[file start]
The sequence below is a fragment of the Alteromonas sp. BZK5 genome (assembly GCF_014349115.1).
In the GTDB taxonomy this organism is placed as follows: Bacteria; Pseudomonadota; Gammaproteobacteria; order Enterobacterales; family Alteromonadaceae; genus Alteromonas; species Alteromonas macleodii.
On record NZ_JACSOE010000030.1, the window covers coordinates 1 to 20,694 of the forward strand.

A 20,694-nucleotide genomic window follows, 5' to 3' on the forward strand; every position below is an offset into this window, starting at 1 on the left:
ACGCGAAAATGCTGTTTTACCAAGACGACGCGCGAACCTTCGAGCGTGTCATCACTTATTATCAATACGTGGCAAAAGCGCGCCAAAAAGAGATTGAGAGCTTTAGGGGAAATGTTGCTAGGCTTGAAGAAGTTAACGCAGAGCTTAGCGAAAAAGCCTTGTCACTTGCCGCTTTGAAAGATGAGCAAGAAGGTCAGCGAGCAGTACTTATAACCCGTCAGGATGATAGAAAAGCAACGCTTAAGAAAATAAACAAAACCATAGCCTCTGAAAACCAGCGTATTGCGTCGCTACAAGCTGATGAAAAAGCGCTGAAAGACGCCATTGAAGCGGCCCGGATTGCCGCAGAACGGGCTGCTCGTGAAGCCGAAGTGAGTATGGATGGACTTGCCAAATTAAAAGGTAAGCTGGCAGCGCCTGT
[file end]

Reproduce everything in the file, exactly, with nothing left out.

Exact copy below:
The sequence below is a fragment of the Alteromonas sp. BZK5 genome (assembly GCF_014349115.1).
In the GTDB taxonomy this organism is placed as follows: Bacteria; Pseudomonadota; Gammaproteobacteria; order Enterobacterales; family Alteromonadaceae; genus Alteromonas; species Alteromonas macleodii.
On record NZ_JACSOE010000030.1, the window covers coordinates 1 to 20,694 of the forward strand.

A 20,694-nucleotide genomic window follows, 5' to 3' on the forward strand; every position below is an offset into this window, starting at 1 on the left:
ACGCGAAAATGCTGTTTTACCAAGACGACGCGCGAACCTTCGAGCGTGTCATCACTTATTATCAATACGTGGCAAAAGCGCGCCAAAAAGAGATTGAGAGCTTTAGGGGAAATGTTGCTAGGCTTGAAGAAGTTAACGCAGAGCTTAGCGAAAAAGCCTTGTCACTTGCCGCTTTGAAAGATGAGCAAGAAGGTCAGCGAGCAGTACTTATAACCCGTCAGGATGATAGAAAAGCAACGCTTAAGAAAATAAACAAAACCATAGCCTCTGAAAACCAGCGTATTGCGTCGCTACAAGCTGATGAAAAAGCGCTGAAAGACGCCATTGAAGCGGCCCGGATTGCCGCAGAACGGGCTGCTCGTGAAGCCGAAGTGAGTATGGATGGACTTGCCAAATTAAAAGGTAAGCTGGCAGCGCCTGT